Marco and the Red Granny, Part 5

There’s something exciting about trying to download a podcast and finding that it’s been so popular that the site it’s hosted on has crashed. A bit frustrating, but exciting, too.

That’s part of the reason this review is so late. The other part (as you’ll probably know if you’re following me on Twitter) is that life is just BUSY at the moment. I know I’ve been ‘reviewing’ other things, but, let’s face it, drunkenly undead-blogging Misfits isn’t quite the same.

Anyway, on to the review.

The plot definitely moves on in this episode. We finally meet the elusive Penelope, Marco’s ex-girlfriend, and we get some answers about the ‘Alcoholics’ Guild’, which has been floating in the background. After the invasive ’emotion mapping’ procedure Marco endured in the previous episode, Our Hero has some doubts about signing with the Li-Jun, but ultimately caves on being told that it won’t happen again, and he might be able to finagle some more money. But life as a pet writer seems somewhat bland, and Marco misses drinking. The Li-Jun frown on drinking, and the question as to why has been hovering around behind the rest of the action in the earlier episodes. Marco reasons that he hasn’t been expressly forbidden, though, and decides to wander out in search of booze. He finds it. Along with the Alcoholics’ Guild and his ex-girlfriend, who turns out to be a member. From there he learns that there are only two ways out of patronage: alcoholism, or The Most Dangerous Game.

OK, so that’s the plot, but what’s going on in this episode? One thing is that we get a lot more interest out of the whole emotion mapping thing. I can’t believe I missed it before, but even without the interesting intro and outro on the subject from Al Stuart, this ep does a lot to bring it to the for. Of course the emotion mapping is a metaphor for artistic endeavour in general. We draw on our most painful experiences, we bleed them onto the page, and then we try to flog them. There’s definitely some truth to this, but it’s a pretty bleak picture. It’s clear that we’re not meant to think emotion-mapping and the Li-Jun patronage system is a great pathway for art to go down, but it’s not clear what the alternative is. The Alcoholics’ Guild?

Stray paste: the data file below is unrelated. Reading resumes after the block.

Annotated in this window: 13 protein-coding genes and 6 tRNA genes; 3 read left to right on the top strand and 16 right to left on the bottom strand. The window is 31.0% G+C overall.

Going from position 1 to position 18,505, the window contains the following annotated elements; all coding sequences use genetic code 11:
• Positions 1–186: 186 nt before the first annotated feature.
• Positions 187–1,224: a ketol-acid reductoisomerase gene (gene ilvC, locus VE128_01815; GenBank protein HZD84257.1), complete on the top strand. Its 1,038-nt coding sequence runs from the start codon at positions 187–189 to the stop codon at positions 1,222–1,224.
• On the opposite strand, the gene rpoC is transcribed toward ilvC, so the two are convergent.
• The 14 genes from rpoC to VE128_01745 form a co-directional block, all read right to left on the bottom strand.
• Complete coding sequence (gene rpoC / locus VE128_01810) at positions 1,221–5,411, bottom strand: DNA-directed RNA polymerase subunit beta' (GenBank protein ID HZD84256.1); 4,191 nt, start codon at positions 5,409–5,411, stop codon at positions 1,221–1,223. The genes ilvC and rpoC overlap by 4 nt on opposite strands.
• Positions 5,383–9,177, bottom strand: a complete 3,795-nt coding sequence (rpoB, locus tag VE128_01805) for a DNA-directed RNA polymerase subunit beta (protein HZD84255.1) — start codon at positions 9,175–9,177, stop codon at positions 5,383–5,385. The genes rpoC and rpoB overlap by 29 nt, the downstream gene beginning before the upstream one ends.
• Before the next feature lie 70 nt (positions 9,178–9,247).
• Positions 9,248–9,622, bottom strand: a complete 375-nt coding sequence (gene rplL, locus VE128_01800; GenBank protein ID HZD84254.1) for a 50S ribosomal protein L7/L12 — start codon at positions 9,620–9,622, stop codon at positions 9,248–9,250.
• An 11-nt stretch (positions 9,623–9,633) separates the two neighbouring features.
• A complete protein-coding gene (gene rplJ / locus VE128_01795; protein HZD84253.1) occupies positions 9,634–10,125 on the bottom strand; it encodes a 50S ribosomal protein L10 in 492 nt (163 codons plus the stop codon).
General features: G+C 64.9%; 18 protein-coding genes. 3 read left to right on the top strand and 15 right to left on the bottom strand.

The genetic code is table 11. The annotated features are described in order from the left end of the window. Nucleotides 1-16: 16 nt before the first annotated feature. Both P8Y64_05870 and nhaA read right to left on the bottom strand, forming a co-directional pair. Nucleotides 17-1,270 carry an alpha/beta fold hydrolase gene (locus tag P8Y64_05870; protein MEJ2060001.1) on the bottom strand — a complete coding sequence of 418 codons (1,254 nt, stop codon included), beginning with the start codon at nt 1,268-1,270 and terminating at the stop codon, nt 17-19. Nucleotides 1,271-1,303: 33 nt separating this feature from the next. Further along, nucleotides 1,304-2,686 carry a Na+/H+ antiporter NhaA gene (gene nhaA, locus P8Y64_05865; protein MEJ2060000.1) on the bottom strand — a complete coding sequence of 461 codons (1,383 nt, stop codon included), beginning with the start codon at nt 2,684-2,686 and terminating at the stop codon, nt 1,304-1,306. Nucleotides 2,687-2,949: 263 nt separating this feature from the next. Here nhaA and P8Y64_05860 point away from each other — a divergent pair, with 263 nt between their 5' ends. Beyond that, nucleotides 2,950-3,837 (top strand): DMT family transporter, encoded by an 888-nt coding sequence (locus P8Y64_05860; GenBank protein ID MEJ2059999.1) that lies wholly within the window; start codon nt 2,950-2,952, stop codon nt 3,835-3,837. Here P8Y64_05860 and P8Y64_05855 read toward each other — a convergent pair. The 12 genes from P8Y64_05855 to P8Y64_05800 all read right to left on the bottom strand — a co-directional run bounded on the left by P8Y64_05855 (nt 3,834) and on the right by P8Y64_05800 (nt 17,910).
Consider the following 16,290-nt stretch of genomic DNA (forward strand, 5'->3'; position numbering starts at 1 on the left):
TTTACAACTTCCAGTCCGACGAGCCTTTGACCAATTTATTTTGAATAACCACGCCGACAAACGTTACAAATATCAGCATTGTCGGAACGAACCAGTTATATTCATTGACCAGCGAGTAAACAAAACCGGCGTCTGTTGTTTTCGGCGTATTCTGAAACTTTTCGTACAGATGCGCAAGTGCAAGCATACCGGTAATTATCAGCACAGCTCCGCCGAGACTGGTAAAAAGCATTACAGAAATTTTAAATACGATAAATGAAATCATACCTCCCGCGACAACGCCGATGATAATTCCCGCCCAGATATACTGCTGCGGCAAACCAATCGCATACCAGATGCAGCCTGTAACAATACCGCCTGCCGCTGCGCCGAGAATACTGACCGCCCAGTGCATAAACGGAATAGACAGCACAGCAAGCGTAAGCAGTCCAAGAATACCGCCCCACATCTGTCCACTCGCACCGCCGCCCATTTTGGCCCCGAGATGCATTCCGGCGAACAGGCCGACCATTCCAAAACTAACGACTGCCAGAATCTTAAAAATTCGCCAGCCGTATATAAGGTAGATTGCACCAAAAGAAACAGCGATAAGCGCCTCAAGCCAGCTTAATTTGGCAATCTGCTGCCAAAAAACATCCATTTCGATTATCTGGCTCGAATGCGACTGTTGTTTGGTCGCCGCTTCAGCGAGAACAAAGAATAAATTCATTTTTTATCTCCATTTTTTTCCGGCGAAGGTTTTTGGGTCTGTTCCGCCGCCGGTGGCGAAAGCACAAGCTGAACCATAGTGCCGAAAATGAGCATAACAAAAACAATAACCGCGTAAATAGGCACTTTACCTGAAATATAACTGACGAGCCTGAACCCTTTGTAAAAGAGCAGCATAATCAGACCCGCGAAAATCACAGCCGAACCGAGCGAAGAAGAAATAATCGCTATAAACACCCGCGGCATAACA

I’m puzzled by what’s going on with the Alcoholics’ Guild, here. They started out as witty background fodder – ‘Lol! In the future there’s a guild for alcoholics!’. I quite like that they’ve been developed into something more, but I’m a bit puzzled as to what that is. The relationship between alcoholism (or drug abuse of other kinds) and creative types has a history that’s both romanticised and over-criticised. Most creatives are not abusers alcohol, but it’s undeniable that some of the greatest have been. I’m wondering where the author is going with this. Is Marco there to find a ‘Third Way’? Or is he going to blow this whole set-up wide open, exposing both the austerity and exploitation of the Li-Jun and the symbiotic relationship one extreme has with the other – encouraging the reaction from the Alcoholics’ Guild.

And there are other questions floating around, too. All along I’ve been wondering if the real reason House Blue have been interested in Marco is his angst over the break up with Penelope – are they engineering situations to arouse further strong emotions in him, before pushing him into The Most Dangerous Game? And you have to wonder about the latter – after all, in the background is always the thought: What does the Red Granny have to do with all of this?

So: this episode leave me with a lot of questions. The plot has thickened and so have the themes. Good. This soup is almost ready. All that’s left is to taste: I want to see how this baby ends!

If you’ve not seen it yet, the latest episode is available here. Hub also has all the previous eps available if you want to back track. And remember, this stuff is free to you (and me!), but not to them – if you like it, and can afford to, there’s a tip pot for the lovely people at Hub, as well as the author.

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About Serenity Womble

I'm a writer of science fiction and fantasy short stories, as well as many, many unfinished novels. I review things of a generally speculative nature. This is my blog for writing and reviewing.
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